For most of us, the FOMO is strong!
And when we inevitably return to our own forward path in life, we are acutely aware of the momentum we feel we’ve missed.
Again, this is not a bad thing. Simply my own observation as to how I felt pre ‘stepping back’. That sometimes continuing to do something, even if we know it is bad for us, seems easier than making a change.
 

2. There is a threshold at which my brain functions optimally.

When I stress my operating system above that threshold, all functions tend to suffer. I and I alone am the one who knows where that limit is and therefore I and I alone am the one who must honour that limit.
 

3. That flattery of the Ego will often cause us to go beyond what we know we are capable of.

Is this a good thing or a bad thing? I guess it depends how much point 2) affects you or not?
 

4. That the thing that hooks our Ego in the first place, often begins to harm our Ego when we use it as an excuse to go beyond our optimal functioning limits.

For example, for me as a doctor it was helping people, a noble cause for sure. But when it became something that I allowed myself to make excuses for continuing to cause stress to my body as I watched it crumble around me, it was in fact merely a ‘hook’ that kept my Ego in the game. Helping people isn’t something you do as you’re drowning, that’s ‘saving’ people. And when your Ego is in the game, it becomes less about helping and more about saving and being a saviour.
Think about it, there’s got to be something valuable on the table to keep playing as you watch your world falling apart around you.
Now this was an uncomfortable truth for me to learn. My Ego story made it very easy for me to talk myself out of this fact. The praise and adulation of those around me made it even easier. But the more I made friends with my own Ego, seeing it not as a ‘bad’ thing but simply a construct that I had built around me over time. A reflection of the stories the world had told me and that I had absorbed about myself.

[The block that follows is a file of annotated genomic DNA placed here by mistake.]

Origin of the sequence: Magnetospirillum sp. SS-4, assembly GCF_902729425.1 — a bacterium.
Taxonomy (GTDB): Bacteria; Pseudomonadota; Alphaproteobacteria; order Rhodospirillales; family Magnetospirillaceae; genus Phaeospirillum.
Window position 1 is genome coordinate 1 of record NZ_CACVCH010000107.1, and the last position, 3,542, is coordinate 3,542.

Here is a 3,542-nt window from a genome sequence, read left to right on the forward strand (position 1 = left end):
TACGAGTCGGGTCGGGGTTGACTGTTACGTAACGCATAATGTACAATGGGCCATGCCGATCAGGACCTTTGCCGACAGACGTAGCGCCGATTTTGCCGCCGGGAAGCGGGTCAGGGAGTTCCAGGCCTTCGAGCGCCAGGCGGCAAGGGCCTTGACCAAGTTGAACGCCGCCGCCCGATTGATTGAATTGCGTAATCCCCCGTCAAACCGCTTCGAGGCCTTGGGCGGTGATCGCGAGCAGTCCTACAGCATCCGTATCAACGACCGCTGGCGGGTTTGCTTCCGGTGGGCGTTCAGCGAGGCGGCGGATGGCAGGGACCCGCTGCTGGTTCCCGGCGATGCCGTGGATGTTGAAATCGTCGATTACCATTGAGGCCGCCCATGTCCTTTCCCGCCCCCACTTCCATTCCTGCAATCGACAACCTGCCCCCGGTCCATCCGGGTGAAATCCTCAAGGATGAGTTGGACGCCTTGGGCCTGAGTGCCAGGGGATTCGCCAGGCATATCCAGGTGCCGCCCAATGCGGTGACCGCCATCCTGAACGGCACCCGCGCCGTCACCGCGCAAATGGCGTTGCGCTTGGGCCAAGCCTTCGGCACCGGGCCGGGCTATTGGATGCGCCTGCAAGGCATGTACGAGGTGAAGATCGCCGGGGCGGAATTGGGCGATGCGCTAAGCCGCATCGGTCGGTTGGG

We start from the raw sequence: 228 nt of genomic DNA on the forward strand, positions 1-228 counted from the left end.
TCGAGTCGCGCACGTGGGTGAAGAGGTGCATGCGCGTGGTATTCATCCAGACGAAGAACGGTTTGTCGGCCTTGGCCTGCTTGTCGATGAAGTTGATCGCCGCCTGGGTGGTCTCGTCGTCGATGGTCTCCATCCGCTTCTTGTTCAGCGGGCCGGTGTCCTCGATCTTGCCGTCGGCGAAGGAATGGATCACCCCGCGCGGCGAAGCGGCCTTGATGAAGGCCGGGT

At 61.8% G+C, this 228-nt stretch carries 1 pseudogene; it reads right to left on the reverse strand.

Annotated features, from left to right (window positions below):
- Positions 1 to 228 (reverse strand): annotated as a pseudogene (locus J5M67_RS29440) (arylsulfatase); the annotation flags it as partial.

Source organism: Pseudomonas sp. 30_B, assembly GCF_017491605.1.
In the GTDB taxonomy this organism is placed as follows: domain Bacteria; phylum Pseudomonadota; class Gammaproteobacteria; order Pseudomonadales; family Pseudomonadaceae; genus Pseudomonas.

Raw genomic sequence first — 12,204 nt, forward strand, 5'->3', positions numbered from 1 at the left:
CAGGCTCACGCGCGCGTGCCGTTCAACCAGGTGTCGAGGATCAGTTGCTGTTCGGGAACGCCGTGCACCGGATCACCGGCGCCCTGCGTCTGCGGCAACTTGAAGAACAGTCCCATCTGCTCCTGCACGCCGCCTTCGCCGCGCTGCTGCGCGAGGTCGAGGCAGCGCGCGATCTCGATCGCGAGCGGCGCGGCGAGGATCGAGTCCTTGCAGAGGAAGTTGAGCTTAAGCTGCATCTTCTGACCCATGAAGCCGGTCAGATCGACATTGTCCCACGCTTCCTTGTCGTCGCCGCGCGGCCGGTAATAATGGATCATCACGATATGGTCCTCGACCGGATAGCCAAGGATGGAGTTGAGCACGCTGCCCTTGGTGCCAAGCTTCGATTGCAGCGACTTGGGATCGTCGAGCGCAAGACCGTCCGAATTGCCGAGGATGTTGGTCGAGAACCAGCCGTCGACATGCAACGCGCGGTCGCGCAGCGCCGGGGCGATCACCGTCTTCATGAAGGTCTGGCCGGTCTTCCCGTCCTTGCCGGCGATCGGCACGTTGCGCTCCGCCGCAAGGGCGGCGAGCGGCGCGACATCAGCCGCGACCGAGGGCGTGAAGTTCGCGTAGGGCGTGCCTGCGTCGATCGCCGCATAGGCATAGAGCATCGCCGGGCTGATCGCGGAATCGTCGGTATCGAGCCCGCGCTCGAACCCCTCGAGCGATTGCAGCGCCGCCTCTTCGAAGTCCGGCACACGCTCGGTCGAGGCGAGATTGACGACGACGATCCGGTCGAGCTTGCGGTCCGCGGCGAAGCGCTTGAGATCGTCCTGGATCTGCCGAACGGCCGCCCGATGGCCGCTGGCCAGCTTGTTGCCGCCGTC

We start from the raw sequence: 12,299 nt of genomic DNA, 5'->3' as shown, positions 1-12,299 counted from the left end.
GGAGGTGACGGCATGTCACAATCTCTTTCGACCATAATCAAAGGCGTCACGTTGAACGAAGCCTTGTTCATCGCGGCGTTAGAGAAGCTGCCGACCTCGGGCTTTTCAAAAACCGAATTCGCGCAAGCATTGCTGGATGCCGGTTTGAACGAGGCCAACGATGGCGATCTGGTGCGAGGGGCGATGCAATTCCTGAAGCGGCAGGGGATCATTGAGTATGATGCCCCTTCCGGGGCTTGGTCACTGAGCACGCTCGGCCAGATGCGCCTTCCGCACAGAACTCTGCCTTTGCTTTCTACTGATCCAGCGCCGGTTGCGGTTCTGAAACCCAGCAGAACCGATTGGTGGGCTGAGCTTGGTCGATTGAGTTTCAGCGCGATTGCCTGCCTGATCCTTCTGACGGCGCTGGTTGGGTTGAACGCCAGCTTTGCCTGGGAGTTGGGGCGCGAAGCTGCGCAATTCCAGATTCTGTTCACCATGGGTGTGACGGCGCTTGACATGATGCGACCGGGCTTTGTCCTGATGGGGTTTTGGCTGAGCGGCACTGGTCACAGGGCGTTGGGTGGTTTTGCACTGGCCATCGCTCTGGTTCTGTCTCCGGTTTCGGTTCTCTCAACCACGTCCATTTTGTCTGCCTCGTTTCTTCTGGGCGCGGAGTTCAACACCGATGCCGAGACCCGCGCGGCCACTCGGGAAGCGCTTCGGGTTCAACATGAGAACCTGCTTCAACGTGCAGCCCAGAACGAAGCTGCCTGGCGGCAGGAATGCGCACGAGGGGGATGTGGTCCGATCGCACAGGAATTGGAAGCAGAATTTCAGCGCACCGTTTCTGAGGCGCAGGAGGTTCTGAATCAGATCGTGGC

I was a ‘good person’.
I was smart.
I was a helper.
I could put aside my own needs for the needs of others.
As I began to see my own Ego as a small child in want and need of protection and affection. I saw that this steadfast push beyond even what I knew I was capable of at the time was not in fact ‘personal growth’, it was survival. Survival of an Ego and a person simply doing their best.

And this brings me to my final point.
 

​5. No amount of mindfulness or yoga can outweigh a lack of self awareness.

Self awareness is about knowing when to say ‘no’ more than it is about knowing when to say ‘yes’.
It is about learning where that ‘optimal functioning point’ is for your brain and respecting it. Not about never going beyond it (after all that is where we are able to grow) but more about bringing mindful awareness to when you are existing at your growth edges. Being in control of that time. Knowing when to pull the throttle and when to hit the brakes.
It is about making friends with your Ego. I mean true, laugh until you wet your pants kind of friends with your Ego. About seeing your Ego with the most compassionate of eyes and thanking it for always being there to protect you when the chips were down. About loving it and then carefully strapping it into the back seat so your True Self can take over from now on.
Awareness of the Self is about knowing that we are beautiful, dynamic and complex creatures who need to commit to a daily practice of exploration and compassion as we move and grow over time.

Like I said, this story is not all burn out stories. It is just mine.
It is however, a road I walk with many other travellers and I’m sure there is a step or two we may walk together on.